You have heard, little readers, many things about the wise and industrious ants, but perhaps you have never been told of their dairies.

Yes, it is true; they have herds of tiny cattle, which they guard carefully, and which, in turn, supply the ants with food.

The yellow ants, it is said, collect a drove of these cattle near their homes, and there protect and even caress them. Sometimes they build for them a room around a thistle stalk, on which their cattle feed, so that the ants have only to crawl up the stalk to enter the fold.

And most carefully do they watch them there. Should an ant attempt to milk the cattle belonging to the ants of a neighboring hill, he is instantly caught and punished by the trusty herdsmen.

What are these cattle? And how can the ants obtain the milk?

They are aphides, very small insects which live on the juices of vegetables, and yield through two little tubes a sweet liquid. This liquid the ant obtains by rapidly passing its antennae, or feelers, first on one side and then on the other of these tubes, going from one insect to another until it is no longer hungry.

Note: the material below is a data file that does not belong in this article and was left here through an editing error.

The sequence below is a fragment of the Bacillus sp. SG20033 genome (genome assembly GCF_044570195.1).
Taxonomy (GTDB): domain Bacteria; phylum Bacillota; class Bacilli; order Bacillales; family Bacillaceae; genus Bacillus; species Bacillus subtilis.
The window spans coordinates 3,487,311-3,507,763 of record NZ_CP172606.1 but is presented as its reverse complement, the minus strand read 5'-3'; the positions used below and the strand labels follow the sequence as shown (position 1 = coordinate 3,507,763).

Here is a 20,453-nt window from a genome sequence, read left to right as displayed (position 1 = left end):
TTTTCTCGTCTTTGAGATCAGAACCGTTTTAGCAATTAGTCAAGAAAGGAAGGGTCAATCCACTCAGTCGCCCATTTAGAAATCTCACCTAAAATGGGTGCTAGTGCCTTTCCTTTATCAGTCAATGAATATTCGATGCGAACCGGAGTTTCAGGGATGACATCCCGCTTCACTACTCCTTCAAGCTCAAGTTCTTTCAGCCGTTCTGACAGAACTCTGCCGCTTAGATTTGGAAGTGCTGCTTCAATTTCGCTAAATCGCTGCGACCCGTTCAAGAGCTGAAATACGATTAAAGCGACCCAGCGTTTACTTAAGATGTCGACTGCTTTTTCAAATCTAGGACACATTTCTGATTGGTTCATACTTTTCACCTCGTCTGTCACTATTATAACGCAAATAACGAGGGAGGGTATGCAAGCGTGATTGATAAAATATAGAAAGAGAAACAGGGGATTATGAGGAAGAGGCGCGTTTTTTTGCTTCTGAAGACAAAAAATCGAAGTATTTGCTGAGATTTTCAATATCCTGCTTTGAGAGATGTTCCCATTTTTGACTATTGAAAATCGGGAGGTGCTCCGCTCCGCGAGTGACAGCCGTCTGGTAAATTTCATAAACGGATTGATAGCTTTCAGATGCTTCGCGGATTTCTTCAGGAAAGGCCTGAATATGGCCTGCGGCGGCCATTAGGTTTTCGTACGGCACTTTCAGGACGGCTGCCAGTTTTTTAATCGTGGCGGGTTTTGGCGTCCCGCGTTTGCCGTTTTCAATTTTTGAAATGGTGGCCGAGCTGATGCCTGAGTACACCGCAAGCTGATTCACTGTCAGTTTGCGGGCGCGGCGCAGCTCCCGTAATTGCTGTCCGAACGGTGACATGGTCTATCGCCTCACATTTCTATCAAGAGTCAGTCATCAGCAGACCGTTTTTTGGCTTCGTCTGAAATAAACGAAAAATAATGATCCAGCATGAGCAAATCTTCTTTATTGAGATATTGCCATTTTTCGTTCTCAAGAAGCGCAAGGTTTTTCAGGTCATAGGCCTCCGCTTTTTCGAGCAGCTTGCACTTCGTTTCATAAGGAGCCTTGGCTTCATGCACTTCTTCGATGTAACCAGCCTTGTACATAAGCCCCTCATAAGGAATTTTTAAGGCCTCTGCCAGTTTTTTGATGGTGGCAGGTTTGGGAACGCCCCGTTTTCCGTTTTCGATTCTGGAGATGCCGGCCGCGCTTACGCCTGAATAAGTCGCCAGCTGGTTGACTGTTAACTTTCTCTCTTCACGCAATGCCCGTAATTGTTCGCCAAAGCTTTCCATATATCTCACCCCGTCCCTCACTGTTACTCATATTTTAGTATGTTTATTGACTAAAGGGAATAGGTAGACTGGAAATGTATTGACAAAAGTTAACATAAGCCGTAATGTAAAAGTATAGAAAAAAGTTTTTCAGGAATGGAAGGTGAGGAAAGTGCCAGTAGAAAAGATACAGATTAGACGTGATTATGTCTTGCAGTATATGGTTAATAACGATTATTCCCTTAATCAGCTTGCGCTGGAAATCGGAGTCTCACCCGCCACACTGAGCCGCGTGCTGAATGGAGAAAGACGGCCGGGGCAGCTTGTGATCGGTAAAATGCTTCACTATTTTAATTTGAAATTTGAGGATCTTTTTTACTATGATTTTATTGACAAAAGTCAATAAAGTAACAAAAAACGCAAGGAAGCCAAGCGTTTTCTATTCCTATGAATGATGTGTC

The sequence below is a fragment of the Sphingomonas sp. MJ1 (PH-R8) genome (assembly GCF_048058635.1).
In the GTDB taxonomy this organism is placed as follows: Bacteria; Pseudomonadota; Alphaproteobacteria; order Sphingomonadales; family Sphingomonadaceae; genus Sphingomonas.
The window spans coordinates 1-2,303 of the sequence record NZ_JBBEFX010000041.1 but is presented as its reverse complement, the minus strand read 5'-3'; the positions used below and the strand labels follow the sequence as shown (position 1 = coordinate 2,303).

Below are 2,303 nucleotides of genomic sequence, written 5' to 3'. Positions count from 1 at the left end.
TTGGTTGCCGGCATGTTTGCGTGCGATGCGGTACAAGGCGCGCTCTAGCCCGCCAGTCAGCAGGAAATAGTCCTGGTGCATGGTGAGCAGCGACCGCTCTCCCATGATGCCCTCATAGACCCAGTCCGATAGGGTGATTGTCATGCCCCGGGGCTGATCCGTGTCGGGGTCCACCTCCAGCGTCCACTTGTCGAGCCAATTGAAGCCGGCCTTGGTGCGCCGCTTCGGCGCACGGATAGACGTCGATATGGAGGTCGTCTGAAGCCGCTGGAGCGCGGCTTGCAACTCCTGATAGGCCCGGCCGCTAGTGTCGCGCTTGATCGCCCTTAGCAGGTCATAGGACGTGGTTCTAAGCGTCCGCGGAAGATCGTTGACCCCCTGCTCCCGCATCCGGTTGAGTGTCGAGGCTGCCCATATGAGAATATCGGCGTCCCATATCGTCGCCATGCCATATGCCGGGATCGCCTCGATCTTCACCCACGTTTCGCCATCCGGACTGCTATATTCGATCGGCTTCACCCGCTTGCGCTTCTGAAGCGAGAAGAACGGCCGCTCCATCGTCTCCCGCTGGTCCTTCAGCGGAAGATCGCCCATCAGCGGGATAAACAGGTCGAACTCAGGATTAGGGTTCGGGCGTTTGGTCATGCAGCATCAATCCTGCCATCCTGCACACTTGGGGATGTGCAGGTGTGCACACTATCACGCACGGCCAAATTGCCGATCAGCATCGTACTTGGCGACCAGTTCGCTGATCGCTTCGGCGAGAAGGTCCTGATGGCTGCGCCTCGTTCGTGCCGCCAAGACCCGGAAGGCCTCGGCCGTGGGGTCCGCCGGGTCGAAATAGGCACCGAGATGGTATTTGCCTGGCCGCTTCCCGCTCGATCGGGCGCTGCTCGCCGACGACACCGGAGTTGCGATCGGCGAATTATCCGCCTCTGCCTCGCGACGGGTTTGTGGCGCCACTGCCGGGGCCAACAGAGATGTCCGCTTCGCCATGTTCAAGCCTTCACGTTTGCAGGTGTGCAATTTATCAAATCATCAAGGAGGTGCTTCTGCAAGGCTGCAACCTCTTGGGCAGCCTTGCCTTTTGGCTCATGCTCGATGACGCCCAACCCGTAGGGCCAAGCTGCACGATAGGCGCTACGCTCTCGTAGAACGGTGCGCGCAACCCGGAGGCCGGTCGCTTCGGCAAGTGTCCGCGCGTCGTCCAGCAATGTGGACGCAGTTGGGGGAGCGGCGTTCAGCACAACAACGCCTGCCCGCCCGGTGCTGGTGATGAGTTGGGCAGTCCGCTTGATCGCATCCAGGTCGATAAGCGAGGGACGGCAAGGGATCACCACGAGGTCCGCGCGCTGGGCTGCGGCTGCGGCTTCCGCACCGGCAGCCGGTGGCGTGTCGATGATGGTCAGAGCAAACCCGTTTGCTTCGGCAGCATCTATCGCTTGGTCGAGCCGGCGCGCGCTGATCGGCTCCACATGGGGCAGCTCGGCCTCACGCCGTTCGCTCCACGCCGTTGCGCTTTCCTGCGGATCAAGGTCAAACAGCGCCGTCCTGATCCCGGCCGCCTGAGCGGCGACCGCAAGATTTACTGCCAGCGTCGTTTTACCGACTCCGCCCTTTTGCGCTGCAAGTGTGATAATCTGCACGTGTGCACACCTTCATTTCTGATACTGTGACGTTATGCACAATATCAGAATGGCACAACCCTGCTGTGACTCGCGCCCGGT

But the ants don't keep any milk to make butter.

 Children's friend.




A LITTLE girl having been given a task in needle-work by her mother, took a chair out under a shade tree in the yard, and prepared to finish it. 

The surroundings out there were very pleasant. 

The birds sang merrily as they flew from limb to limb  the air was mild and balmy, and everything looked cheerful and bright; yet she was unhappy and discontented. She did not want to work, and, while the task was not hard, she imagined it was, and thought she was tired before she began it.